By Alfred Rinaldi, Contributing Reporter
RIO DE JANEIRO, BRAZIL – In a signal that the Brazilian labor market is still going strong despite the economy’s languishing performance, the Confederação Nacional da Indústria (National Confederation of Industry, or CNI) has warned that it will face a shortage of 570,000 workers in 2014 and 2015 respectively. The sectors where demand is strongest are construction, food and drink, automotive, industrial machinery and production of non-metallic minerals.
However, as Márcio Guerra of the industrial umbrella organization points out, the jobs exist in services as well as manufacturing. “For example, a textile technician may well end up being in charge of quality control in one of the large department stores.”
Typical jobs in high demand include drivers, electricians, bakers, painters and welders. Given the shortage of workers, companies are forced to take on employees who are technically overqualified, leading to inflated wage costs.
Eighty percent of this shortage could be met relatively swiftly by means of vocational training consisting of less than two hundred hours’ instruction. The remaining fifth of vacancies require more highly-skilled and educated workers, whose qualifications will take longer to attain.
With regard to compensation, the analysis shows that industry offers the highest salaries in all types of occupations, compared with the economy’s average. In 2012, in industry technicians received on average R$3,170.25 per month. In other sectors, professionals with the same level of education earn, on average, R$2,376.08 – 33.4 percent less. For higher education professionals, the difference reaches 64 percent. While the average wage in all sectors is R$4,352.87, in industry it is R$7,140.46.
For an immediate solution to the labor shortage, Brazil may well look across its borders. According to official statistics, 94.6 percent of work visas were granted to skilled international employees as well as those with higher education degrees and diplomas. Overall, the Brazilian government issued 242,466 work visas between 2009 and 2012, 228,468 of which went to highly-skilled applicants.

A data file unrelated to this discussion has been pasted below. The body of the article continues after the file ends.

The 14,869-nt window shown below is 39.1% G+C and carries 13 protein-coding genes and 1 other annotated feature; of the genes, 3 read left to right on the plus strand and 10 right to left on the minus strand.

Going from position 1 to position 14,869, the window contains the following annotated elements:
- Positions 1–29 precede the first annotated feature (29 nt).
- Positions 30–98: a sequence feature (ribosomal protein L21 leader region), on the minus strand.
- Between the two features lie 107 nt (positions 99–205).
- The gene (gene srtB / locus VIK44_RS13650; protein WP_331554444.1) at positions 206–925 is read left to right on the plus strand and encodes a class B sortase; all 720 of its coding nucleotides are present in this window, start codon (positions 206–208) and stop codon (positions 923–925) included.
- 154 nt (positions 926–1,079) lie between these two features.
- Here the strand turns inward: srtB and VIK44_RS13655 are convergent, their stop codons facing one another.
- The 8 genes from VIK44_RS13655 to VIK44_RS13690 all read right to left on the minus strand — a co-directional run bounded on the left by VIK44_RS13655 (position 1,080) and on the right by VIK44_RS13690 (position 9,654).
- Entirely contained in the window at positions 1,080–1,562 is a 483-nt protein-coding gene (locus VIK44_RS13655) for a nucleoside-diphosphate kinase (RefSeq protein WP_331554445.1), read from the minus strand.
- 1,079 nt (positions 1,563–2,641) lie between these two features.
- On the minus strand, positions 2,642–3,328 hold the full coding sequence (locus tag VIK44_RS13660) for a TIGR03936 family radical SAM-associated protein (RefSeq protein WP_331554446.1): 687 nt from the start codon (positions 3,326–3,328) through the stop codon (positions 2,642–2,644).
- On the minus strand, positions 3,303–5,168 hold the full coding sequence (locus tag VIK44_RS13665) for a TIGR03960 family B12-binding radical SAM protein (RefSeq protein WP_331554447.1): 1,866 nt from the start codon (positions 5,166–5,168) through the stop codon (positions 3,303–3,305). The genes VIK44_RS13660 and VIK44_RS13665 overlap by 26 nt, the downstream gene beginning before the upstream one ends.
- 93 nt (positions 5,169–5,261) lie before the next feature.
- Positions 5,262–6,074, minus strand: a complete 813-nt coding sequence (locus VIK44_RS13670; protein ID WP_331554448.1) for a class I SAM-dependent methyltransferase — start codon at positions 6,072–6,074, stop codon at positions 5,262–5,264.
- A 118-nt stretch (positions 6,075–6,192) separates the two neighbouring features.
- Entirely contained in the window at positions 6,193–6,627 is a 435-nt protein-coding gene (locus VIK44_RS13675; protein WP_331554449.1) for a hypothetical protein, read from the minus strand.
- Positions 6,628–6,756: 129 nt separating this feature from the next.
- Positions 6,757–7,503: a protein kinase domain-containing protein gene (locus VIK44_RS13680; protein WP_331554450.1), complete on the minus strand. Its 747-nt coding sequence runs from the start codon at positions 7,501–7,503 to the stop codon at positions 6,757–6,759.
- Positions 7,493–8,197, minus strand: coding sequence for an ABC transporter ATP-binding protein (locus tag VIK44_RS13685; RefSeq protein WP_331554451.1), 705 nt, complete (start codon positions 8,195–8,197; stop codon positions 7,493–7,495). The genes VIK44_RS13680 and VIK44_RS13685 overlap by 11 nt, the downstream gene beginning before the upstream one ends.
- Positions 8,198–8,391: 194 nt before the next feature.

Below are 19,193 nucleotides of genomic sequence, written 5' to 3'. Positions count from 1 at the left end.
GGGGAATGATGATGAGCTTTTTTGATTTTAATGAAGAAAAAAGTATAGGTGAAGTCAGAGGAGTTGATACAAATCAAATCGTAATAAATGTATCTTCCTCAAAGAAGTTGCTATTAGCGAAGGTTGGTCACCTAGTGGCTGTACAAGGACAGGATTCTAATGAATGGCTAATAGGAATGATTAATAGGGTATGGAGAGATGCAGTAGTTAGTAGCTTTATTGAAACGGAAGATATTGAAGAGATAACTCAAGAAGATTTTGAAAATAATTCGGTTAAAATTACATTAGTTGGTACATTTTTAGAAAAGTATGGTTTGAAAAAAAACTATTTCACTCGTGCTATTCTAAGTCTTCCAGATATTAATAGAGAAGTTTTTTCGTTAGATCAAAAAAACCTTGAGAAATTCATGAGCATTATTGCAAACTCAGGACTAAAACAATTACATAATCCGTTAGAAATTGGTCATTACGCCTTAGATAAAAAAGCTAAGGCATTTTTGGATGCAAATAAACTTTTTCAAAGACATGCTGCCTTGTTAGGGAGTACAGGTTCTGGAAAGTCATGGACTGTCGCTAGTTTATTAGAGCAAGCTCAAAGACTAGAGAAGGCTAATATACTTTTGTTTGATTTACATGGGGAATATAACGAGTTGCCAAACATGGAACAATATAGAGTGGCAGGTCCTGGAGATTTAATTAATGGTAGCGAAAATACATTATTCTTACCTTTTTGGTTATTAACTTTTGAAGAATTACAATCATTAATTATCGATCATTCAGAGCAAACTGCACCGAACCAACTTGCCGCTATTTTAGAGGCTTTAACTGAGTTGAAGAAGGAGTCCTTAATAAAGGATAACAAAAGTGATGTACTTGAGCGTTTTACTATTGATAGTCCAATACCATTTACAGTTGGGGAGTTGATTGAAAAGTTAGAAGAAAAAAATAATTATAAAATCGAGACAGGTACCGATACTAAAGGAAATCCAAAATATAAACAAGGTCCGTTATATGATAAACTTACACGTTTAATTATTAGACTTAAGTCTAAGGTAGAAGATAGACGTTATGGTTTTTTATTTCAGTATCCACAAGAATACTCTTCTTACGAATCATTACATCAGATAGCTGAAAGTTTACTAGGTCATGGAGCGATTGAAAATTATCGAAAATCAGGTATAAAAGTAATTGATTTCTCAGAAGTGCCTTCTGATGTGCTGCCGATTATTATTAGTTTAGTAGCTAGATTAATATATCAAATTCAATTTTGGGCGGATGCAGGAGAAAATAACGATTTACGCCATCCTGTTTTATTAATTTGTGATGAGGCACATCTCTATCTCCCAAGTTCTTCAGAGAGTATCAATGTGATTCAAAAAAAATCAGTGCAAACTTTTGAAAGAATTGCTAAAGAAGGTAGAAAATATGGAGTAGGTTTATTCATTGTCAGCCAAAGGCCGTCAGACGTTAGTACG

Hélio Coelho of Judicial Care, a consultancy specializing in helping foreign companies do business in Brazil, most of these jobs are in oil and gas. Speaking to The Rio Times, Coelho said: “In my office, I see a lot of opportunities for highly-skilled, specialist engineers in these sectors. Another growth area is in food and drink. We see many restaurateurs from France, Italy and Spain who are worried about the outlook in their home markets.”
Currently, foreigners can work in Brazil under temporary or permanent work visas. Temporary work visas allow foreign business people to work in the country for a period of up to ninety days, for example in order to visit and acquire clients, conduct market research or to attend conferences, seminars and meetings. This ninety-day visa cannot be extended.
Temporary work visas may also be granted where the applicant has a fixed-term contract of employment in Brazil or is concerned with the transfer of technology to the country. Under these conditions, a temporary visa is valid for up to one year. In a recognition that these rules are highly restrictive, and responding in part to demands by industry, the process of applying for work visas has been simplified last year.